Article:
Why the Denver Broncos made Justin Simmons the NFL's highest-paid safety

A leader on the field and in the community, Denver Broncos safety Justin Simmons doesn't think he's played his "best ball yet." AP Photo/David Zalubowski

ENGLEWOOD, Colo. -- History swayed ever so slightly over Justin Simmons' shoulder this month.

Banners, far larger than life, adorned with the images of Denver Broncos' Ring of Fame members as well as the franchise's representatives in the Pro Football Hall of Fame, hang from the walls of the team's fieldhouse. And as the team and Simmons formally celebrated his four-year, $61 million deal -- the biggest ever handed out to a safety -- those banners gently waved back in the internal breeze.

John Elway, Terrell Davis, Floyd Little, Paul Smith, Louis Wright, Randy Gradishar, Shannon Sharpe, are just some of the Broncos greats through the decades. But there may be no position -- from inception to John Lynch's impending gold jacket -- that represents the franchise like safety. Check the list from Goose Gonsoulin to Billy Thompson to Dennis Smith to Hall of Famer Steve Atwater to Lynch.

"Anyone that knows Broncos football knows the lineage of safeties and the play of the safeties that are in this program and that have been a part of this program," Simmons said. "That's been expected of me since Day 1. By no means am I close to reaching that goal, but it's something that I strive for all the time."

George Paton's biggest move in his earliest days as Broncos general manager has been to re-sign a player he didn't draft. But Paton said, almost from his first day inside the team's suburban Denver complex, re-signing Simmons was "a priority."

Paton believes Simmons is the best safety in the NFL, with a rare combination of on-field ability, off-field leadership and in-community investment.

"It's everything else he brings to the table within the locker room and out in the community," Paton said. "It's hard to find a really good football player, but it's really hard to find someone that's out in the community like Justin, and [someone] who's a leader in the locker room. That's why it was a priority since the day I arrived to get Justin locked up."

Simmons also represents the kind of player every defensive coordinator considers a must-have in today's NFL. Atwater and Lynch could, and often did, excel in coverage, but their signature plays were on the kinds of hits that cause others to reconsider their vocation. Those players largely faced offenses whose extra player in the pass pattern was a fullback or a tight end running across parts of the field those players didn't usually tread. The game has changed.

"[Now] there are three wide receivers on the field a good bit of the time in the NFL," said Broncos coach Vic Fangio. "Sometimes when it's not three wide receivers on the field, there's a second tight end who really is a receiver in a tight end's body. To have safeties that can play the deep part of the field is important, but also having safeties that when we want to bring them down and cover one of those three wide receivers or a really good tight end, that's part of the job description too now. It happens more often. The game is wide open and played, not on a bigger field, per se, but the ball spreads around the field more than it used to."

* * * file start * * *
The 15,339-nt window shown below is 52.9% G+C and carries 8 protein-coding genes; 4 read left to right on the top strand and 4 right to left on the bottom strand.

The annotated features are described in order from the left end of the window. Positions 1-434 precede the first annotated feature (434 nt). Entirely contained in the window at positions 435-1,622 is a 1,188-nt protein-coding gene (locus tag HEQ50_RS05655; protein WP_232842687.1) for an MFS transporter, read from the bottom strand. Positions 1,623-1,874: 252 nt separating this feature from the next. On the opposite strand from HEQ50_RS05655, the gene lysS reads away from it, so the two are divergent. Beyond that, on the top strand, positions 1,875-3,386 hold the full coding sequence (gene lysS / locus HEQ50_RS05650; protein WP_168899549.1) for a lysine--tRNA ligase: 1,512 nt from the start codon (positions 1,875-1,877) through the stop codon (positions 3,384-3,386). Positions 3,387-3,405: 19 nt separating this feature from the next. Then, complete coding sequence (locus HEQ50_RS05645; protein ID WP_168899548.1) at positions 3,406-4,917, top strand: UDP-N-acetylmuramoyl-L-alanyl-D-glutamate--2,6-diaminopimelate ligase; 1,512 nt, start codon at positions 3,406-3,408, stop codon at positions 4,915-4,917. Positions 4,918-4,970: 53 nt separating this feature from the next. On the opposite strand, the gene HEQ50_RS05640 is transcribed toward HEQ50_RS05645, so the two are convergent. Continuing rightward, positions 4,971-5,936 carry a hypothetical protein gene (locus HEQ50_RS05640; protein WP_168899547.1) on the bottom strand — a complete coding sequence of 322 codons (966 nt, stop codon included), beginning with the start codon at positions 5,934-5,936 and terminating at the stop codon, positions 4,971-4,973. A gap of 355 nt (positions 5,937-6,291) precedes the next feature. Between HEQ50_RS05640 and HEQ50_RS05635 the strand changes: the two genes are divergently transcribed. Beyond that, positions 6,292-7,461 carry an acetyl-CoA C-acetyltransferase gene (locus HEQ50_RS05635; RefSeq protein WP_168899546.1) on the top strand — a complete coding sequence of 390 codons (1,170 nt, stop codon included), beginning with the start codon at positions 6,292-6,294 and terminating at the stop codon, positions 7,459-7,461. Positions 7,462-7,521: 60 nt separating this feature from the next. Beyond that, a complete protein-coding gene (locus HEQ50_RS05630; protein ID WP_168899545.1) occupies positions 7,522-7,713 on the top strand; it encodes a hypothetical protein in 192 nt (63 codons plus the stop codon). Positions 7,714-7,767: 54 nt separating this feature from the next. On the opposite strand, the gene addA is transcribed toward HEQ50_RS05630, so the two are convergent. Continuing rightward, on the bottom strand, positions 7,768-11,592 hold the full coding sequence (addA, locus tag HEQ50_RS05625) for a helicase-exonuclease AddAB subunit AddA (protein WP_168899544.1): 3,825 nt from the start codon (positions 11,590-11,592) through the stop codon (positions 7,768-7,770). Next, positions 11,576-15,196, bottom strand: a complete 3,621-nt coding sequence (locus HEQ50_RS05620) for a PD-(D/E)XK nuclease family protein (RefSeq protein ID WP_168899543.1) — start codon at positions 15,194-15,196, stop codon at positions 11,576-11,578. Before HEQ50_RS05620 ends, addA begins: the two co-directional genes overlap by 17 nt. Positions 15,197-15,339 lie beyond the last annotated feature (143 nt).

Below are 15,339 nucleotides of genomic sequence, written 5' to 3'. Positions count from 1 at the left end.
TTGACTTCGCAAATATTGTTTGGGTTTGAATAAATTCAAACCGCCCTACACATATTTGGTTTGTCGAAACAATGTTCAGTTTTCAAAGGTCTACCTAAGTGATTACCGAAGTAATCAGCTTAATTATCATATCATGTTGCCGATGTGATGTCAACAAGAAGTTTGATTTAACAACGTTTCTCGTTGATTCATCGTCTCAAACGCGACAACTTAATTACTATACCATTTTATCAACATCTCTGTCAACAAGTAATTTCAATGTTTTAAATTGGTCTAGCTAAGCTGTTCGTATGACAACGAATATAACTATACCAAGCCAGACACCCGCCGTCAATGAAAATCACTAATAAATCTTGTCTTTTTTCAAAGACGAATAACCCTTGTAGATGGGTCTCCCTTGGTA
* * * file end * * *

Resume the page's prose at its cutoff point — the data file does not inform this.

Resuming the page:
Or as Paton put it: "It's a space and cover league. No one can play in space and cover as good as Justin at safety in the NFL."

It's a significant investment for the Broncos with the biggest contract, in terms of average per year ($15.25 million), anyone has given a safety. But Simmons, who played on the franchise player tag last season, has been a Pro Bowl selection as well as a second-team All Pro in back-to-back seasons when the Broncos didn't make the playoffs.

He has played every defensive snap in each of the last three seasons, has been a leading voice in the community on social justice issues and has twice been named as the Broncos' finalist for the Walter Payton Man of the Year award for his work in the community. He has won the Darrent Williams Good Guy award three times from the Denver chapter of the Pro Football Writers of America. He can play some football, too.

"It's one thing to find really good players, which Justin is," Fangio said. "That's hard enough, but then when you're able to quarterback your secondary and help quarterback your defense, now you've become a multiplier. You're helping other guys become better. Those players are hard to find. It was never a doubt in my mind that we didn't want him back and he wouldn't be here."

Simmons, who was the Broncos' third-round pick in 2016, has called the new deal "the beginning." He's had three consecutive 90-tackle seasons and his five interceptions in 2020 were a career-best.

This month, the Broncos have also added cornerbacks Kyle Fuller and Ronald Darby in free agency, exercised linebacker Von Miller's option and re-signed defensive end Shelby Harris. On paper, the Broncos should be able to put Simmons and others in better position to force more turnovers and carve out impact plays if good health is along for the ride.

"We're looking for 20 better plays [for Simmons]," Fangio said. "You don't know when they are going to happen. [They] may involve him getting a few more picks and may involve him making a critical tackle over the course of the season."

"There's no added pressure in that regard because it's been that way for me since Day 1 and since I got here as third-round draft pick," Simmons said. "I'm just excited to keep going. As Coach Vic said ... and I 100% agree -- I don't think I've played my best ball yet. There's so much more for me to learn and so much more for me to take in and incorporate on the field."